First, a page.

European countries are diverting development and humanitarian aid to tackle the refugee crisis. But a severe lack of funding and restrictions on aid donations undermine the efficiency of their efforts. EurActiv France reports.
Civil wars and extreme poverty have accelerated the flow of refugees towards Europe, which had been stable since the beginning of the economic crisis.
In 2014, the OECD member countries counted 117 million people born abroad, “or 40% more than in the 2000s”, according to Théodora Xenogiani, the Senior Economist at the OECD’s Directorate for Employment, Social Protection and International Migration.
The latest figures published by the OECD show that the permanent migratory flows towards developed countries increased in 2015 for the first time since the economic crisis.
But the impact of the current refugee crisis on overall migration is fairly restrained. “In 2013, refugees made up 8% of the total number of people entering the OECD countries,” the economist said at a debate organised by the French Development Agency (AFD). “Family reunification, free movement within the European Union and professional mobility are the main causes of permanent migration flows.”
Another factor keeping this figure deceptively low is that 86% of forcibly displaced persons are taken in by developing countries. Xavier Devictor, an advisor to the World Bank, stressed that “Turkey alone hosts more refugees than the whole European Union.”
But the increasing number of refugees is very real. “One of the reasons for the increase in the number of refugees is the proliferation of conflicts around the world,” Devictor added.
The escalation of many conflicts from a regional, religious or ethnic scale to full-blown national civil wars has pushed more people to leave their country, when previously they may have found refuge by moving to another region.
This new reality is a challenge on a whole new scale for development and humanitarian aid agencies and development banks. And they are not always well prepared.
In Jordan, for example, where Syrian refugees represent around 10% of the population, the hand of international development agencies is stayed by the country’s “middle-income” status.
François Reybet-Degat, the deputy director of the UN High Commission for Refugees (UNHCR), said, “Aid to Jordan is insufficient because it is a middle-income country that receives its support in the form of loans.” And Jordan is not alone in this situation: the other countries bordering Syria, which host the majority of the refugees from the Syrian conflict, also have “middle-income” status.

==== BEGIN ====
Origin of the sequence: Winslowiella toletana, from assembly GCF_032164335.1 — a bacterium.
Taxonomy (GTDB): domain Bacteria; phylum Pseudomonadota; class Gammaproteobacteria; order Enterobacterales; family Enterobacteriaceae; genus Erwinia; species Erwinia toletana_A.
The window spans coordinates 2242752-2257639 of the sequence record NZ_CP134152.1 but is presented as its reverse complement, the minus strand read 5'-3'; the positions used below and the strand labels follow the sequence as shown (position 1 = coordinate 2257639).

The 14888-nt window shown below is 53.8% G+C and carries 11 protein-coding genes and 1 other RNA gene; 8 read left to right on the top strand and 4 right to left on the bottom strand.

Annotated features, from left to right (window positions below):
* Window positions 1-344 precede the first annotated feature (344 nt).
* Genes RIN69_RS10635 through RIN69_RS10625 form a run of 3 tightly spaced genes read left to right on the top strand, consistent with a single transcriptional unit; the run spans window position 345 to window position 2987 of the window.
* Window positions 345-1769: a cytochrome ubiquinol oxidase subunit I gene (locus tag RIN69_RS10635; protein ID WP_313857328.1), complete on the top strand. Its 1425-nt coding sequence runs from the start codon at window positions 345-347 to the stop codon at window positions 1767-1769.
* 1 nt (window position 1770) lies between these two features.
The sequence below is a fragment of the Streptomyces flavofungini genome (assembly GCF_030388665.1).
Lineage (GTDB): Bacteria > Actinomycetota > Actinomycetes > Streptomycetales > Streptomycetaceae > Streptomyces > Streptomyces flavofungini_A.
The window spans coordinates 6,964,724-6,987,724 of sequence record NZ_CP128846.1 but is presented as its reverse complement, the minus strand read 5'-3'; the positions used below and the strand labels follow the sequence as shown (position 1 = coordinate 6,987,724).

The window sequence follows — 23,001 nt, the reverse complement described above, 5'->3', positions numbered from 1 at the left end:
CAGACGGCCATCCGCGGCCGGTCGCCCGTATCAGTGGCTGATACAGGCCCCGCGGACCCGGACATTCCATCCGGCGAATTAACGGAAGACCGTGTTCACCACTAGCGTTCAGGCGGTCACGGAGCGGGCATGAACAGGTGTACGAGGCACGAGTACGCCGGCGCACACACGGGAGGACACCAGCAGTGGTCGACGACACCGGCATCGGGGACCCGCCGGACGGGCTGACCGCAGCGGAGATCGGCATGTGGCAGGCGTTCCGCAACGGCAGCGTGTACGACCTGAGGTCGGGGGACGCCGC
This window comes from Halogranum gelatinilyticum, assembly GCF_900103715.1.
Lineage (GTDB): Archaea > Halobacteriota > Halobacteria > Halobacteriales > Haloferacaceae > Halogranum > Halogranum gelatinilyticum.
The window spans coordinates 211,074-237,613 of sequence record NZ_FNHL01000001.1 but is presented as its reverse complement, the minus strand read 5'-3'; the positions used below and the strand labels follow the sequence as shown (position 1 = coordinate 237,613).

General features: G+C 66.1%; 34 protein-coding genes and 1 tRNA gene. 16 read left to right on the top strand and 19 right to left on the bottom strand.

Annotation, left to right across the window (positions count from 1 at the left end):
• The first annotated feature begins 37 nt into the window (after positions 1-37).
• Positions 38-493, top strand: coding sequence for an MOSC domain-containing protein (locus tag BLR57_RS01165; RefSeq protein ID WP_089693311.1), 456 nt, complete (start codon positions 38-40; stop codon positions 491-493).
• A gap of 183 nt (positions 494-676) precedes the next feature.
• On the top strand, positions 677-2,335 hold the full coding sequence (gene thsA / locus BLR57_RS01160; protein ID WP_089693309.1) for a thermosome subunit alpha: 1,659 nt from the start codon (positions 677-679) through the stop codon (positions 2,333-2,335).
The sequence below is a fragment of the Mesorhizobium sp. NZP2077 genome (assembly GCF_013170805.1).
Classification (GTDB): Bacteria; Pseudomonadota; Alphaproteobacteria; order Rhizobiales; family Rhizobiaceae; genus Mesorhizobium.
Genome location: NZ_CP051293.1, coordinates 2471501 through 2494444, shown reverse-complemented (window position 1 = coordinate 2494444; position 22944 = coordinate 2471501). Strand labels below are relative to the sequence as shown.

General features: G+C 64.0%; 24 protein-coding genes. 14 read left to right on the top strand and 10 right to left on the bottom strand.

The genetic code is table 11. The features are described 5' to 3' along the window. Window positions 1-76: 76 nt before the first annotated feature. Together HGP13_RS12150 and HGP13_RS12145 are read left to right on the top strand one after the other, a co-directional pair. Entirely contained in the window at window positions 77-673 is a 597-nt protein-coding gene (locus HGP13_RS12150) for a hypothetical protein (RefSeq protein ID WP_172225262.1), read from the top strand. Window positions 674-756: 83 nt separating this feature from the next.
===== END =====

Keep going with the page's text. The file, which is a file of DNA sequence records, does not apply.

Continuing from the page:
The loans provided to these countries by development banks like the AFD are used for infrastructure projects like improving access to energy and water.
Such works are vital to the development of these countries, as well as to ensure that the thousands of refugees they host have sufficient access to water and sanitation.
But loans are not a well-adapted tool for a refugee crisis. “Jordan has spent about $15 billion of its own money handling this crisis, but it has received no support in return,” said Reybet-Degat.
A limited budget
And the mobilisation of humanitarian aid has been slow, largely due to its endemic weakness: global humanitarian aid spending in 2015 reached only $9.7 billion. This is “a completely inadequate amount”, according to the deputy director of the UNHCR.
The High Commission for Refugees, itself largely under-funded in recent years, hopes to draw its budget from states on a means-tested basis in future, leaving behind the voluntary contributions it had depended upon since its creation.
After five years of crisis in Syria, “the humanitarian dam burst in 2015”, Reybet-Degat said. Hundreds of thousands of Syrian refugees began the journey to the European Union, and “Syrians account for about 50% of the refugees that arrive in the EU,” Reybet-Degat added.
For a large proportion of the refugees, any possibility of returning home lies in the far distant future, if it exists at all. According to the UN High Commission for Refugees, a refugee crisis lasts for an average of 18 years.
Over a million Middle Eastern and African refugees have arrived in Europe through the Balkans in the last year, while others have crossed the Mediterranean to arrive on the shores of Italy or Greece.
The European Union has struggled to present a united front in the face of Europe's biggest migration crisis since the Second World War.
In May 2015, a European Commission proposal to redirect asylum seekers from the most-affected areas of the EU to other countries, based on the solidarity principle, was rejected by member states.
- International Migration Outlook 2015 - 22 September 2015